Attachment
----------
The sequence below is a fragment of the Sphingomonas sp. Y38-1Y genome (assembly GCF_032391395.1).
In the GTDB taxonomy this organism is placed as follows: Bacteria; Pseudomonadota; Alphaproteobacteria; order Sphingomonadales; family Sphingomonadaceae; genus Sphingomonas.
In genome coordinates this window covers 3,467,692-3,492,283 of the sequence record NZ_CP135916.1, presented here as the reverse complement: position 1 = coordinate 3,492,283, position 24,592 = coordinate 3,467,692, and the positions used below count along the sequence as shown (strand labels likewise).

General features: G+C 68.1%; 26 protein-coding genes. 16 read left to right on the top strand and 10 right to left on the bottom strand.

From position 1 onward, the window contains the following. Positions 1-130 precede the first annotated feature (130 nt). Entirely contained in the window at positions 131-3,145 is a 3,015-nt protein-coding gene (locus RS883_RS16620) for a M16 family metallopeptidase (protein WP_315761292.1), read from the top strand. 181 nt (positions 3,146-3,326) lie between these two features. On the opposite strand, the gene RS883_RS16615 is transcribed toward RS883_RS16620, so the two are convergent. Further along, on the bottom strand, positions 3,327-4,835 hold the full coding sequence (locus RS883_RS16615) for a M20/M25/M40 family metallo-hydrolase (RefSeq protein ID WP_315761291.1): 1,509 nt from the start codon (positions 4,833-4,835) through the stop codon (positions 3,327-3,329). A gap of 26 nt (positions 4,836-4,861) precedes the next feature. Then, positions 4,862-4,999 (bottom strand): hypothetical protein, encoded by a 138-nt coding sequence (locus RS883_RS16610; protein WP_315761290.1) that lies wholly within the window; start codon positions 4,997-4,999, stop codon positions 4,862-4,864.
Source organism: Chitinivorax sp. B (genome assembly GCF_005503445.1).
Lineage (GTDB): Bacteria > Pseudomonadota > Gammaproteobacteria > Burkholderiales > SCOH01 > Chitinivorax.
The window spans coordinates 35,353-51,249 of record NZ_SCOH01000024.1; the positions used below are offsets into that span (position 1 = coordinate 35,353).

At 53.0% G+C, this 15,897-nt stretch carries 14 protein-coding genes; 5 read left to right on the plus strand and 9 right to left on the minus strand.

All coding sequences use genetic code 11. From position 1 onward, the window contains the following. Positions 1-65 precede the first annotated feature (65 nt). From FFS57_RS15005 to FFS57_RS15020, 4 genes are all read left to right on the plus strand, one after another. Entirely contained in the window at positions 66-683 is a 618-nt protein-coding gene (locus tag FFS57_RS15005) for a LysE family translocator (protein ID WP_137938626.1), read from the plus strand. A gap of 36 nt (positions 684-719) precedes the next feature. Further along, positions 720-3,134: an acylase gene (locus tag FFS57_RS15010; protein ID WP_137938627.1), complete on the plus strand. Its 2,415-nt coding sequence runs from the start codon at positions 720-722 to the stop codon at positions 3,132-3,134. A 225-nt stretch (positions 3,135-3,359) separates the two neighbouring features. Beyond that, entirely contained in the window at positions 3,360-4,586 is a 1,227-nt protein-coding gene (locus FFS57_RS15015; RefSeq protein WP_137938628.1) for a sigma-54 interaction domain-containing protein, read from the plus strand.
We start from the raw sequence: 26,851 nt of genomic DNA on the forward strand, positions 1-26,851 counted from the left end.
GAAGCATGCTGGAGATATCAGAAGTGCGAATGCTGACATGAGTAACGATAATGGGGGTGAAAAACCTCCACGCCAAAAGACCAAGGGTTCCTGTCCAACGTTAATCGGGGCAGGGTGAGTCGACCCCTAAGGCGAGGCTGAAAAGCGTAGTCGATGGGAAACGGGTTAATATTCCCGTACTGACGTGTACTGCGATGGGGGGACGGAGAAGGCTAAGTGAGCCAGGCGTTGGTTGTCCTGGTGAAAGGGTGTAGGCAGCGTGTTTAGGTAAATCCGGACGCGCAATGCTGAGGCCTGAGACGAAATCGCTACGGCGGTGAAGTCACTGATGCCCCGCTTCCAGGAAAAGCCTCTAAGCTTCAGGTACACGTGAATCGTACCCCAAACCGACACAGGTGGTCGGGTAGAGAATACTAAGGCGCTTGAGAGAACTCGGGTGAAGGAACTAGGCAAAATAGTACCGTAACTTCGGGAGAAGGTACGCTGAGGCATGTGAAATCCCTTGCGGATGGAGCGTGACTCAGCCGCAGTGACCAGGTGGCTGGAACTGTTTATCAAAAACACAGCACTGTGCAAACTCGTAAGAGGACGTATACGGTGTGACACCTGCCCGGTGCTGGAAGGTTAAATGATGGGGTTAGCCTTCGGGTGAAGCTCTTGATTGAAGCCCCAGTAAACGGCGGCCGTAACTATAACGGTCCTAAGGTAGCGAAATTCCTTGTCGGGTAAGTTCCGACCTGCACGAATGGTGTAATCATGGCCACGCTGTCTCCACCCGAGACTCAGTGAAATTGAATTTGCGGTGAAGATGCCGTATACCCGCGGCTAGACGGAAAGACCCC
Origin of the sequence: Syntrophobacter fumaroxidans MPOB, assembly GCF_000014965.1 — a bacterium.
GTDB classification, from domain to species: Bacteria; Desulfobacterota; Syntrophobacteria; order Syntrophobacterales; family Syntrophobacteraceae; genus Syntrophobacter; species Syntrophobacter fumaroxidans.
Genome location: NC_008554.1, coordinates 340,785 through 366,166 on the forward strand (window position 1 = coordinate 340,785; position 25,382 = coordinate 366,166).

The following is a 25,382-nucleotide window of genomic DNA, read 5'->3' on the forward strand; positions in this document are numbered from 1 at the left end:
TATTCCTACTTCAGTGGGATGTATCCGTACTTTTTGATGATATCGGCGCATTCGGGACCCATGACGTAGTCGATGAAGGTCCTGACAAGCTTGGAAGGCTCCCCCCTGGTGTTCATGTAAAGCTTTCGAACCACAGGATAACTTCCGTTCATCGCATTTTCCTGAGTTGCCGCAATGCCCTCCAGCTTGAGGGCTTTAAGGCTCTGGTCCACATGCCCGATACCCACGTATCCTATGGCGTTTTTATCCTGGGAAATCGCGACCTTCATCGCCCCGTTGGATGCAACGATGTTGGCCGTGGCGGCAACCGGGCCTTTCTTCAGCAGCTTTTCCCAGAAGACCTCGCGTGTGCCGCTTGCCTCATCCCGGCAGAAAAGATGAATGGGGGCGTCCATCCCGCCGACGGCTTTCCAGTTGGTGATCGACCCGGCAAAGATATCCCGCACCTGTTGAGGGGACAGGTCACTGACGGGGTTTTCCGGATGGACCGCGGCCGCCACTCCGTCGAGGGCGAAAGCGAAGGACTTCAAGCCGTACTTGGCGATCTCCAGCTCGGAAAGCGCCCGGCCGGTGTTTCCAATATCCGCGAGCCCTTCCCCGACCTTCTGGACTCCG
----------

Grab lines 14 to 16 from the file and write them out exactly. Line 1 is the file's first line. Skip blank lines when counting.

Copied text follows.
GTDB classification, from domain to species: Bacteria; Desulfobacterota; Syntrophobacteria; order Syntrophobacterales; family Syntrophobacteraceae; genus Syntrophobacter; species Syntrophobacter fumaroxidans.
Genome location: NC_008554.1, coordinates 340,785 through 366,166 on the forward strand (window position 1 = coordinate 340,785; position 25,382 = coordinate 366,166).

The following is a 25,382-nucleotide window of genomic DNA, read 5'->3' on the forward strand; positions in this document are numbered from 1 at the left end: